Research in the TuttleLab is focused on the concept of reducing molecular search spaces. The reduction of molecular search spaces involves the use of computational methodology to inform, focus and drive the direction of molecular research. The group works in close collaboration with experimental colleagues to ensure the results from our design work are able to be directly implemented in a practical laboratory. The process of reducing molecular search spaces involves three phases: (1) rationalising and understanding existing systems; (2) isolating the governing molecular processes; and (3) predicting new systems with enhanced/desirable properties and reactivities. A variety of different methods are used in pursuit of this goal, including ab initio, DFT, semi-empirical, MM, coarse grain and hybrid QM/MM methodologies.
News From the Lab
Marc Reid, 23, from Rutherglen, will be collecting his Honours MSci Chemistry degree from the University this Thursday, 14 July, and will then be preparing to start a postgraduate programme, supported by a scholarship from the Carnegie Trust. Marc, who was a pupil at St Bride’s High School, East Kilbride before joining Strathclyde, will have […]
Our latest work on the importance of CH-π interactions in governing the supramolecular structures that are formed by carbohydrate amphiphiles has been selected as the cover issue for Chemical Science. The cover plays on the arrangement of the C–H bonds to the π systems and spells out the interactions in jelly (the carbohydrate amphiphiles self-assemble into a […]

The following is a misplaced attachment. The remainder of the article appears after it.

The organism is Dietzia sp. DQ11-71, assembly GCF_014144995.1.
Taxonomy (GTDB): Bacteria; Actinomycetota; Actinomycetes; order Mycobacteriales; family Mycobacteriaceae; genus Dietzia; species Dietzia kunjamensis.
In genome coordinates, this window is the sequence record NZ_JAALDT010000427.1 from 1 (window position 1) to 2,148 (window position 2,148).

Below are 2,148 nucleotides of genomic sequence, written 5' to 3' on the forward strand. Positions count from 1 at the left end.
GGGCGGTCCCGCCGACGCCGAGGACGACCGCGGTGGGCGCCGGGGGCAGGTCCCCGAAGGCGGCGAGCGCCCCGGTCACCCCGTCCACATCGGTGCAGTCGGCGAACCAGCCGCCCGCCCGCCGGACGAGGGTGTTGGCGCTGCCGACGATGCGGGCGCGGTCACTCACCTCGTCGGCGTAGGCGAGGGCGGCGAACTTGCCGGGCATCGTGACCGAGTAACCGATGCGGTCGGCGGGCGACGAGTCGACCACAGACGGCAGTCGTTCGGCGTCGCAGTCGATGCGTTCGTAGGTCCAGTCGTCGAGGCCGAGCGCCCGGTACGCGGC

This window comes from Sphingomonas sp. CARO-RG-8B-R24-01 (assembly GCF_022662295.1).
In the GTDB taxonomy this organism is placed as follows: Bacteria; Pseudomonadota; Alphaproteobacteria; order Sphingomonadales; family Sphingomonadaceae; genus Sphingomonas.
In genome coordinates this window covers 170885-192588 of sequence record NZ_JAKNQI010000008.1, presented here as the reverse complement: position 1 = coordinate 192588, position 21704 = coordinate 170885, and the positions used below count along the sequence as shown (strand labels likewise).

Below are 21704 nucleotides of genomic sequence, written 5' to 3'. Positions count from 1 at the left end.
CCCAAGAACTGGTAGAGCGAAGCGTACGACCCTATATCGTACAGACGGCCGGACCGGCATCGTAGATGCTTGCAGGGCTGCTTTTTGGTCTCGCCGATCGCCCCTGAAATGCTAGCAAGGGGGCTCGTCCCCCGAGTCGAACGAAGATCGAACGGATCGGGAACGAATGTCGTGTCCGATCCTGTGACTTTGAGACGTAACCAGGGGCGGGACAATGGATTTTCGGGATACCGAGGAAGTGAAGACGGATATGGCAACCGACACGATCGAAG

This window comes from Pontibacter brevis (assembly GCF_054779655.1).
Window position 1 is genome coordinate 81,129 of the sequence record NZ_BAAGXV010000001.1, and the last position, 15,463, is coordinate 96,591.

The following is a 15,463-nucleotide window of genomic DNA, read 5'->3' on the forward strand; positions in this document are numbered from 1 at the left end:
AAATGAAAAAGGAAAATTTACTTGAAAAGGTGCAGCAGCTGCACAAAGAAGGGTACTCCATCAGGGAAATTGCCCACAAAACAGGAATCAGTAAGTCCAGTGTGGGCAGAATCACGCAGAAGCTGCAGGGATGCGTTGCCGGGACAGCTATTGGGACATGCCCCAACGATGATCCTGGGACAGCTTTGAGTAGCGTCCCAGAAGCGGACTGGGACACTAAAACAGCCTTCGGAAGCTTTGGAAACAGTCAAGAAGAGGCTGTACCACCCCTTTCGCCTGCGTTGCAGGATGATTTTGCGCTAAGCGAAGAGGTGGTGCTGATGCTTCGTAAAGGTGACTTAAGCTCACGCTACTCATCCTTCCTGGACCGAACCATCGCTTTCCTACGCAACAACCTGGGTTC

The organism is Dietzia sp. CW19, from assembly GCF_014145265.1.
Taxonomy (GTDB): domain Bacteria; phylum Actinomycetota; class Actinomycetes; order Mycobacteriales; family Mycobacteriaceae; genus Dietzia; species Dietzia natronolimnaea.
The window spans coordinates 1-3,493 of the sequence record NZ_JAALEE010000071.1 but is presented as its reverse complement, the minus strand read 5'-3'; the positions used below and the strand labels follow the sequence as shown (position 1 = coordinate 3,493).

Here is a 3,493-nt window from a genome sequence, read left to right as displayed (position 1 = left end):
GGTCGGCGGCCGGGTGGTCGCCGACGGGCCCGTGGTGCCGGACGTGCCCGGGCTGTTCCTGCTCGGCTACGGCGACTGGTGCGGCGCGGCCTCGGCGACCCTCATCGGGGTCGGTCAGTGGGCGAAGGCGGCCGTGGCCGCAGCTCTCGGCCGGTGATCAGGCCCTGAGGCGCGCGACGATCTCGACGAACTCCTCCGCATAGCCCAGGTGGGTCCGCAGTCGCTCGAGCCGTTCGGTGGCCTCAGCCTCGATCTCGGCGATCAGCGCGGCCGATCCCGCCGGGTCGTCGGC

It was a great privilege for Tell to be invited to chair a session at the International Symposium on Theoretical and Computational Chemistry that was held in honour of Walter Thiel’s 60th Birthday. The meeting was held at the Max-Planck-Institut für Kohlenforschung, were Tell undertook his Postdoctoral studies with Walter. The symposium focussed on molecular quantum chemistry and covered […]
The latest work from the lab on the electronic structure of iron corroles has been nominated as a “Very Important Paper” (VIP) by Chemistry – A European Journal. We’re proud of all of our projects and think they’re all worth while – but it’s nice to know that others agree sometimes as well. To read about the […]